Tag Archives: Robins

Is it a dove, a rock pigeon or a feral pigeon? No. It is a terrorist

THE DOVES and half pigeons down the street from me have decided that the bird feeders in my back yard belong them.

Let me tell you something you possibly already know. These are not placid creatures – in the last week I have spotted one of them grabbing a not so little starling in its beak, and they’re always trying to peck each others’ eyes out, for a reason best known to themselves.

They chase off robins, blackbirds and everything else on the wing in a weird attempt to claim my back garden as their territory. They are very tame. I invited one of them yesterday to step into my pre-heated oven, and it was tempted.

Collins Complete Guide to British Birds has it this way: “You will have no problem seeing this species; the only difficulty will arise when it comes to trying to make the distinction between ancestral-like Feral Pigeons and genuine Rock Doves.”

Is it a dove or is it a pigeon? The jury is out....

 

 

 

 

I have discovered an intelligent Wood Pigeon – no really

I AM FEEDING the birds with a bird feeder in my back garden.  There are Coal Tits, Blue Tits and other Finch like species taking advantage of the Tesco bounty. In the cold weather, the Robin takes advantage at ground level of spilled seed.

But lo! What’s this? Two days back I observed a Wood Pigeon, not the brightest of birds, just sitting quietly amongst the fallen apples, waiting for seeds to fall from the feeder, just sitting very quietly indeed.

And then today the Wood Pigeon really went off on one.  It decided to take matters into its own, er, claws.  It flew up onto the branch where the feeder is, and did a kind of jig so that seeds would fall off and it could eat them.

This is the most intelligent Wood Pigeon in the world because it is a Wood Pigeon Entrepreneur. Even Cock Robin was aghast at its gall. I will catch a picture, when and if  I can.  Birds seem to be a bit nervous in my back yard, in Oxford.  It’s probably something to do with the railways, and the foxes. As an investigative journalist, I will capture this clever Wood Pigeon. And interview it, if possible.  

The Wood Pigeon escapes me snapping him

JUST OUTSIDE my tiny back yard is a tremendous Holly Bush – it was redolent with berries, just in time for Yuletide.

When I go out there, this huge Wood Pigeon sits there avoiding the thorns and snaffling up the berries.

It doesn’t care about me, it cares not for the thorns on the Holly Bush. I could reach it with my good arm and cook it for Yule. Obviously I would not do that.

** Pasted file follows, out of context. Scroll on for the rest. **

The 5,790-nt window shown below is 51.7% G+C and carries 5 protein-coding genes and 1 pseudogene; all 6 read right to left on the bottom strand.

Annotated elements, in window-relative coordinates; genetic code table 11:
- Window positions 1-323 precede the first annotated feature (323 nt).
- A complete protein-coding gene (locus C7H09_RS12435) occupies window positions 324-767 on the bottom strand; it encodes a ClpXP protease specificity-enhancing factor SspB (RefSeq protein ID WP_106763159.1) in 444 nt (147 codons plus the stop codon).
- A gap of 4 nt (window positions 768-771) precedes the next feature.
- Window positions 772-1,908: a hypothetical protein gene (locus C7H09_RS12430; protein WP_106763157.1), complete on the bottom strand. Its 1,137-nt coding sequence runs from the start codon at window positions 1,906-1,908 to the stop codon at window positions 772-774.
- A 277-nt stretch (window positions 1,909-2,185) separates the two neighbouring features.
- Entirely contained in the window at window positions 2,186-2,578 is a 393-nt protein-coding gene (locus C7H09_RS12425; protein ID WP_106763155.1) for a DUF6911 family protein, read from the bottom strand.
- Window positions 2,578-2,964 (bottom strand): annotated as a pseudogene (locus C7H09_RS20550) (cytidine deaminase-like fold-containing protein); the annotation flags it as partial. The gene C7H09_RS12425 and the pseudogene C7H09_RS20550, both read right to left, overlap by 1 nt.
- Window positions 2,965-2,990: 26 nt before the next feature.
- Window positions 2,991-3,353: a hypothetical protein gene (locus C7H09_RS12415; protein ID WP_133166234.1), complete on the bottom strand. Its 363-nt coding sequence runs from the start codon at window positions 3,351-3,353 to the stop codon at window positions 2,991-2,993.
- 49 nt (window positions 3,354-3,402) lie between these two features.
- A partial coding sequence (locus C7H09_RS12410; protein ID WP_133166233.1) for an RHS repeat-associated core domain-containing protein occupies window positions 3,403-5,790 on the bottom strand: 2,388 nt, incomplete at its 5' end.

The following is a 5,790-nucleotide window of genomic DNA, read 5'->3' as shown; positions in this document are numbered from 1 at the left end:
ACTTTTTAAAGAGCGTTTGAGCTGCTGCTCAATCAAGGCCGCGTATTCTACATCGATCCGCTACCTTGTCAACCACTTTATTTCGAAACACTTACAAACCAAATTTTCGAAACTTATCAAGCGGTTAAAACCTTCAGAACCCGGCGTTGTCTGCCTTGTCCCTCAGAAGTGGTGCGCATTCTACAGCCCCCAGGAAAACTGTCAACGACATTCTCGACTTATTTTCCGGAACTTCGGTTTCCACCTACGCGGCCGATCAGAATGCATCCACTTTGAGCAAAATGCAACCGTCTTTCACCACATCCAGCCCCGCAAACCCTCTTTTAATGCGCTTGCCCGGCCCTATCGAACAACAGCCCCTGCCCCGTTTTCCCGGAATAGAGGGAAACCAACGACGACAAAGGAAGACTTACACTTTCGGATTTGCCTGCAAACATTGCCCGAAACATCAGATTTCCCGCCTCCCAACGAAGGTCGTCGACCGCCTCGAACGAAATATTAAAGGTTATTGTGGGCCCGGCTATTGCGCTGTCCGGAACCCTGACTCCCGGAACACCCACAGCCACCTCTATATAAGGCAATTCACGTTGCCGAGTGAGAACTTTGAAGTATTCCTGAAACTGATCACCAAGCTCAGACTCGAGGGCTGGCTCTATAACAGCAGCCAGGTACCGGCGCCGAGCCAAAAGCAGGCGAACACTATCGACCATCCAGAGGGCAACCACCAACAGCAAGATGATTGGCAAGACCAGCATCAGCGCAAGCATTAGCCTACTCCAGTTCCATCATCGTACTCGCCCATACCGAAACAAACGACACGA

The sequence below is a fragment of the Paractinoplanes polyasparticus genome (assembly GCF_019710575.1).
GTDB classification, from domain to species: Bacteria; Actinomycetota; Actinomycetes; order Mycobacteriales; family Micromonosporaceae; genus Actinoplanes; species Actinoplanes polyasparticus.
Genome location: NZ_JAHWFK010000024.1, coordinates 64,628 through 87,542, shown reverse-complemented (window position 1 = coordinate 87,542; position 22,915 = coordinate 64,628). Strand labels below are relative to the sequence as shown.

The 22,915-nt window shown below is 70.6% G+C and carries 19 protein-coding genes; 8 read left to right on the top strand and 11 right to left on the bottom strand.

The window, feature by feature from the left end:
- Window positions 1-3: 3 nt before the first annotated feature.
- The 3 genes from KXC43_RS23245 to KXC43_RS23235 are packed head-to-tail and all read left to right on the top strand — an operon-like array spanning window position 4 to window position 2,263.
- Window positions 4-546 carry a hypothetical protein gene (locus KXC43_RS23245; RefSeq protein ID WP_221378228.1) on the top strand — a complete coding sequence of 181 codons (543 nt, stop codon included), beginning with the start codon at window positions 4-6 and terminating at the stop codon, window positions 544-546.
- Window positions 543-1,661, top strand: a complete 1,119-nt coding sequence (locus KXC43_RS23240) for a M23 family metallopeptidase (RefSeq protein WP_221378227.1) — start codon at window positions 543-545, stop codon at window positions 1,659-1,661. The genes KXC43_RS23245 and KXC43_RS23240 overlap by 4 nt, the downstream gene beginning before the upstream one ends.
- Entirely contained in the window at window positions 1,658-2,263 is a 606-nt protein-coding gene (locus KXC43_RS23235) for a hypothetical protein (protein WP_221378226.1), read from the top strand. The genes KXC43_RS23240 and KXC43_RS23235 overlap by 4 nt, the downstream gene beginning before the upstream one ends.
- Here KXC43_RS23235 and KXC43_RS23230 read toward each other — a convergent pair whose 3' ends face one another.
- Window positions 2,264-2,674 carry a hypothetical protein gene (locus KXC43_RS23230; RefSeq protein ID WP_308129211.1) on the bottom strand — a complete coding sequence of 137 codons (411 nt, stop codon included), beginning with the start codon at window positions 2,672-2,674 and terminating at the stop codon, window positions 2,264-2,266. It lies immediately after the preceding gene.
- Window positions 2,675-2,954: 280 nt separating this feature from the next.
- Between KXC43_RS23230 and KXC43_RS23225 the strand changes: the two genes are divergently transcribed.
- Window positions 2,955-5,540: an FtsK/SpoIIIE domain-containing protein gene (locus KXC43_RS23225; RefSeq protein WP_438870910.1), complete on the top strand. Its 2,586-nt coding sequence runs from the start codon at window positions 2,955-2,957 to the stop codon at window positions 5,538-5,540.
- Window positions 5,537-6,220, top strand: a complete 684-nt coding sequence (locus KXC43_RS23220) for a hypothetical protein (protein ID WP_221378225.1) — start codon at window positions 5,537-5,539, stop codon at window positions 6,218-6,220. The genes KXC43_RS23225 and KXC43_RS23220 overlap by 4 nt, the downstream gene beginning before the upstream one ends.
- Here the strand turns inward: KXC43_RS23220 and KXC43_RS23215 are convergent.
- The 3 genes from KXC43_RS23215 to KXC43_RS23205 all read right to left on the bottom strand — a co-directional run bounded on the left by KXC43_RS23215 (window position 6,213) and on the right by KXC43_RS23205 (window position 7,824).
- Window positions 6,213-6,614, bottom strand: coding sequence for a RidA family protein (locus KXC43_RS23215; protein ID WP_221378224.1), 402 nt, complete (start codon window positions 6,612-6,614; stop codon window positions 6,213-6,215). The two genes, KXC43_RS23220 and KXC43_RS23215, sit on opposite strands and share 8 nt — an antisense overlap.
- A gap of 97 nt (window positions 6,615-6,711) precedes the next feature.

But every  time I try and snap it from above or from below, the Wood Pigeon gets in a terrible flap. Only in Oxford. The robins and the wrens here are tame. There’s Ivy out there, too.  ♦

The Robin fledgling is dead

I FOUND the body of the little Robin fledgling in my back yard yesterday. I feel quite cut up about it.

The Robin family in the ivy haven’t lost everything – there’s at least two more little robinistic creatures flying around and cheeping the cheep that means: “Parents, bring food!”

I’m quite amazed that any fledglings make it at all. Imagine being shoved out of your house by your mum and dad who then say to you, “Now fly!”. And then they have to, or they die.

Robins fledge – a living nightmare

I WAS TRYING to work for TG Daily today but when I went out into my little back garden space a strange sight awaited me.

This little fledgling, probably a bit up more in intelligence than a bee, was gazing at me, wondering what was going to happen to it.

I hadn’t a clue myself – the Robin fledgling – and by the way the European Robin is way different from the American Robin – seemed to be dashing its brains in my little back area, trying to fledge.

The birds must just have fledged today. The parent were tirelessly and unceasingly trying to persuade the kids to flee the nest. Every time there was a little cheep, one of the parents came up with a tidbit to attempt to persuade it to fly.

Naturally a small mammal like me didn’t make things easier, crashing around as I did. I wish I’d videoed the sequence. Eventually the one trapped fledgling managed to get over the garden wall. But it won’t stop tweeting. Ah yes, Twitter. And twittering.

With a bit of luck, the Robin family will all fledge. There are few katz in this part of Oxford. The tigers were all killed by the ubergraduates.

Robins are way harder to rescue than bees, because relatively speaking they have higher intelligence. Probably more intelligence than humans. Must be tough to have been shoved out of the nest to make your own way in the world!